Students and parents complain about the high cost of college. Education advocates complain about the lack of innovative higher education approaches that can potentially improve outcomes and reduce costs. Florida Senator and Presidential candidate Marco Rubio (R) sees a common thread affecting both concerns — accreditation agencies.
Innovative programs for higher education have periodically popped up over the years, such as StraighterLine, Udacity, and MITx, which have their roots in successful online courses developed at traditional universities. If allowed to develop, they could provide a non-traditional lower-cost education that could compete with traditional universities in the marketplace over time. However, without accreditation, any degrees issued by these institutions will have limited value in the marketplace.
Currently, six regional accrediting groups handle all college accreditation throughout the U.S. They basically constitute a monopoly that can deny innovative programs accreditation precisely because they don't fit a traditional model, regardless of whether they meet students’ needs adequately — or even better than traditional universities.
Accreditation is the key to federal funding through financial aid and direct funding, and since the colleges themselves control the accreditation process, there is significant disincentive to consider breaking the mold to allow innovative challengers. Costs of regional accreditation have been estimated at $10 million by educational entrepreneurs, creating an unusually high threshold given that it will take time to establish credentials that have useful value in the workplace.
The accrediting groups had a reasonable purpose in their early days, which date back to the 19th century, in identifying "diploma mills" that have limited or no meaningful educational content. However, they have changed over the years into what the Wall Street Journal calls "wardens of billions in handouts and subsidized student loans." The accreditation process considers such attributes as the number of books in the campus library, but arguably does not have any meaningful benchmark on student learning.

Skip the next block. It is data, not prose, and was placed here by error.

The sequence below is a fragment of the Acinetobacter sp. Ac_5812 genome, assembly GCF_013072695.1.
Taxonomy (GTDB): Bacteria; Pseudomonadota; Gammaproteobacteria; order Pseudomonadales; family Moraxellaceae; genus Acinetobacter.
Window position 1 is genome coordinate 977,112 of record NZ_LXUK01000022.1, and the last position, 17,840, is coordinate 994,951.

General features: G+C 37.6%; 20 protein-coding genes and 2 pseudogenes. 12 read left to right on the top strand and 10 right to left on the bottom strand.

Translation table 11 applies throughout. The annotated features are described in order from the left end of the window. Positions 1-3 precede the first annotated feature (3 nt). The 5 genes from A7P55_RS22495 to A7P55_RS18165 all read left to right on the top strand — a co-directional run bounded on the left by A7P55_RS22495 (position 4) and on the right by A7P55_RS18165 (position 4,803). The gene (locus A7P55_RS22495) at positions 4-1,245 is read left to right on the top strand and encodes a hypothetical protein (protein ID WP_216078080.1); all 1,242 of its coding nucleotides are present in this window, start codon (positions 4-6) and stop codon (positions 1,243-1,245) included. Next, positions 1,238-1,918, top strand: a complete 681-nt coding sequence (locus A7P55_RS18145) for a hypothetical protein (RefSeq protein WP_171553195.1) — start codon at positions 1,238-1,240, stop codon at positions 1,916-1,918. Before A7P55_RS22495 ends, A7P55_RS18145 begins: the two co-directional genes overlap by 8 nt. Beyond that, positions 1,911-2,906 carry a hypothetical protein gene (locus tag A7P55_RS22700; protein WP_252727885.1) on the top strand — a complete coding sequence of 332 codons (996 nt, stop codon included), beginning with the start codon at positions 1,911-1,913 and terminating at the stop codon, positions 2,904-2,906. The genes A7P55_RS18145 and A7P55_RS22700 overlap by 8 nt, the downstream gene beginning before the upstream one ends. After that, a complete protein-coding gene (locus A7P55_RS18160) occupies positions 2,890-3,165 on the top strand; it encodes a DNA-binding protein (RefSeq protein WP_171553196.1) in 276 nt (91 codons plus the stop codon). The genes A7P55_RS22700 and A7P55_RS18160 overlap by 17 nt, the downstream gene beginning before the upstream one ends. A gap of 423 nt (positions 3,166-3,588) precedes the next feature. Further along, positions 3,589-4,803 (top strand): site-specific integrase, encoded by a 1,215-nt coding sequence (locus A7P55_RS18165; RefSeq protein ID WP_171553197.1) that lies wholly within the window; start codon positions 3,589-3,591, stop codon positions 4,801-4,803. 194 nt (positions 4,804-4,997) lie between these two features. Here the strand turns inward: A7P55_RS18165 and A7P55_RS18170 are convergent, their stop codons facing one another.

In the last fifteen years, accreditation for any one of the 1,500-plus four-year colleges and universities has been revoked eighteen times, and even then only for the most egregious cases. Revocation is also an incredibly drawn-out process. For example, Southeastern University racked up an appalling student loan default rate of 42% in 1987, but revocation did not take place until 2009.
Since staff from neighboring schools conducts the inspections, the inspection system has inherent disincentive for meaningful inspections. A tough review could invite one in return by a vengeful school, thus superficial reviews are incentivized. The public has no way to double-check, since all that is revealed is the up-or-down accreditation vote.
In a recent speech, Sen. Rubio called the existing accreditation system "what amounts to a cartel of existing colleges and universities, which use their power over the accreditation process to block innovative, low-cost competitors from entering the market." Along with Sen. Michael Bennet (D) of Colorado, Sen. Rubio introduced a bill enabling testing of a voluntary certification process for competing universities, both vocational schools and nontraditional startups like those listed above.
Sen. Rubio's measure is a good start for advancing innovative education alternatives, but it will not address the six organizations currently handling traditional colleges, nor would it deal with the too-cozy relationship between aid and accreditation programs. If standards were clarified and streamlined, and the inspection process made more meaningful, it would be possible for regulators to get a true reading on proper aid allocation. It would also help students and parents through better evaluation of academics and potentially lower costs by devoting less money to an accreditation process of questionable value.